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to Section One | to Arts & Entertainment
posted Friday, May 27, 2016 - Volume 44 Issue 22
Wild and crazy Nice Guys a hilarious L.A. noir
Arts & Entertainment
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Wild and crazy Nice Guys a hilarious L.A. noir

by Sara Michelle Fetters - SGN A&E Writer

THE NICE GUYS
Now playing


Jackson Healy (Russell Crowe) isn't a detective, but he's very good at dealing with problems. For a price, he'll mess up those messing with his clients, doing what needs to be done to make sure the message to cease, desist and, most of all, stay away is understood. It's a job he's quite proud of, and he's got the bloodied brass knuckles to prove it.

Holland March (Ryan Gosling) is a private investigator. He's also a single father, his teenage daughter Holly (Angourie Rice) far better at taking care of him than he is of her. Still, once upon a time, before his wife's untimely death, before the chain-smoking and the alcoholism, he was a pretty good detective, and every now and then the itch there is more going on with a case than meets the eye leads him to uncover truths few others would have surmised.

Cribbing from a number of his best-known scripts, mainly Lethal Weapon, The Last Boy Scout and most notably his 2005 directorial debut Kiss Kiss Bang Bang, Shane Black's The Nice Guys is freewheeling, 1970s-set, comedic Los Angeles noir that makes up in laughs what it lacks in originality or coherence. Co-writing the script alongside Anthony Bagarozzi, the movie is an unruly, vulgar, uncouth and unashamedly violent romp through a number of genre conventions, all of them servicing a Chinatown meets The Big Sleep meets L.A. Confidential-style thriller that's so joyfully entertaining it almost doesn't matter if little of the darn mystery makes a lick of sense.

Everything revolves around a missing girl, Amelia (Margaret Qualley), and the plethora of interested parties who are eager to ascertain her whereabouts. This includes Judith Kuttner (Kim Basinger), the young woman's mother, who also just so happens to be an attorney for the Justice Department, who hires March and Healy to find her before any of the others do, the two forming an uneasy partnership as they try to figure out what is going on and why. It all revolves around the California porn industry, Detroit's Big Three automakers and the late '70s environmental protest movement, mayhem and death tracking Amelia's every move for reasons too convoluted to try and explain.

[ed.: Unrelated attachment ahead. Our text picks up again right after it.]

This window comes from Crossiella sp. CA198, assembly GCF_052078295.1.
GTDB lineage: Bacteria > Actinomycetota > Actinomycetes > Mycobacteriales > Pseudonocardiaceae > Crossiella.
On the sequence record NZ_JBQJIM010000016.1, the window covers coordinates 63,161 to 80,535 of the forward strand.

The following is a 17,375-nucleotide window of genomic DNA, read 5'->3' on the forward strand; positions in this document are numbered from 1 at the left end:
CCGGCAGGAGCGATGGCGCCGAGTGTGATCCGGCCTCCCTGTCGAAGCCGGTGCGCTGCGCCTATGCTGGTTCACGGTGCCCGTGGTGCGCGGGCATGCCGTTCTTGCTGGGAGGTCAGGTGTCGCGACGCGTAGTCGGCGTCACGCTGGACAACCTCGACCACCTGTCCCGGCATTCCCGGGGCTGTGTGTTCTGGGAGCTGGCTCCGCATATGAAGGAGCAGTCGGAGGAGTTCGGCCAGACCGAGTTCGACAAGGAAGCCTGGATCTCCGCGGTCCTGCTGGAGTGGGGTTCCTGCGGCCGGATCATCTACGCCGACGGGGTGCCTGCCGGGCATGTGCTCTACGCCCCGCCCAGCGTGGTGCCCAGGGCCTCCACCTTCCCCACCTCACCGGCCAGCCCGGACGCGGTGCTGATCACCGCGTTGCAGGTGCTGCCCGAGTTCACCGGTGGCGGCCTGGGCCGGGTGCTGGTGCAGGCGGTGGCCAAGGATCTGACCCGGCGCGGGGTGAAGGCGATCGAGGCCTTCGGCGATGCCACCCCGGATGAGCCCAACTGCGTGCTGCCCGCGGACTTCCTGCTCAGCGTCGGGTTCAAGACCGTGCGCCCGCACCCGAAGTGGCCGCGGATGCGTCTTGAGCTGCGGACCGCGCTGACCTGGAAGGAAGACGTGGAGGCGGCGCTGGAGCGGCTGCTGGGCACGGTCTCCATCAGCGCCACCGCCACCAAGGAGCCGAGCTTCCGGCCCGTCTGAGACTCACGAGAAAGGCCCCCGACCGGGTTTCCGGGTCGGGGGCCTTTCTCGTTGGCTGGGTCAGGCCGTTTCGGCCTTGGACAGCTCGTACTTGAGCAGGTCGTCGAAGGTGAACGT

The whole thing is absurd, and part of me can't help but think it is purposefully so, Black playing with a number of hard-boiled genre conventions much in the same way he did with the astonishingly underrated Kiss Kiss Bang Bang. It even follows something of a similar game plan what with two mismatched sleuths stumbling into a partnership as they assemble a crazy, disjointed puzzle the pieces of which don't look like they'll ever fit together until they miraculously do. Here, he also throws in 13-year-old Holly (reminiscent of The Last Boy Scout and The Long Kiss Goodnight, Black never one to shy away from putting kids in perilous situations), the youngster arguably the smartest player on the court, figuring out the ins and outs of the mess they're all stranded within long before any of the adults do.

But, make no mistake, this is the Crowe and Gosling show right from the start. Both actors not only show sparkling comedic rapport, they also go out of their respective ways to give each of their relatively one-dimensional antiheroes having layers and complexities that the script only hints at. The latter shows zero fear as far as looking like a fool is concerned, while the former brings a battle-scarred emotional weariness to things that's a little surprising. More than that, though, the two have an almost Abbott and Costello-like air to their interactions that's hysterical. Even the nastier portions of the film have a comedic bent that's made infectious almost entirely thanks to them, Crowe and Gosling proving to be as inspired a pairing of major male stars as any in recent memory.

It all does feel more than a little too thin at times, almost as if Black and Bagarozzi were one more rewrite away from crafting something truly special. The majority of the villains feel like thinly crafted afterthoughts, while Matt Bomer's primary thug is nowhere near as menacing as I kept hoping he would be. As for the identity of those pulling the strings, figuring that out is easy (and, admittedly, not exactly the point), so there's little shock and even less awe as Healy and March realize little, if anything, is going to work out as they both hoped it would.

I like the ruthlessness of it all, however, Black not even slightly afraid to push the envelope almost as far as he can. There's also a strong case to be made that he and Bagarozzi have crafted a love story of sorts here, the playful, almost romantic give and take between the two heroes ultimately kind of sweet, Healy and March appearing to plant the seeds of a relationship that could at some point progress far beyond platonic. Featuring crackerjack action sequences and bursting with an infectious sense of humor that's laugh-out-loud hilarious, The Nice Guys is a major blast, Crowe and Gosling having the time of their lives bringing all this madcap, blood-splattered lunacy to life.

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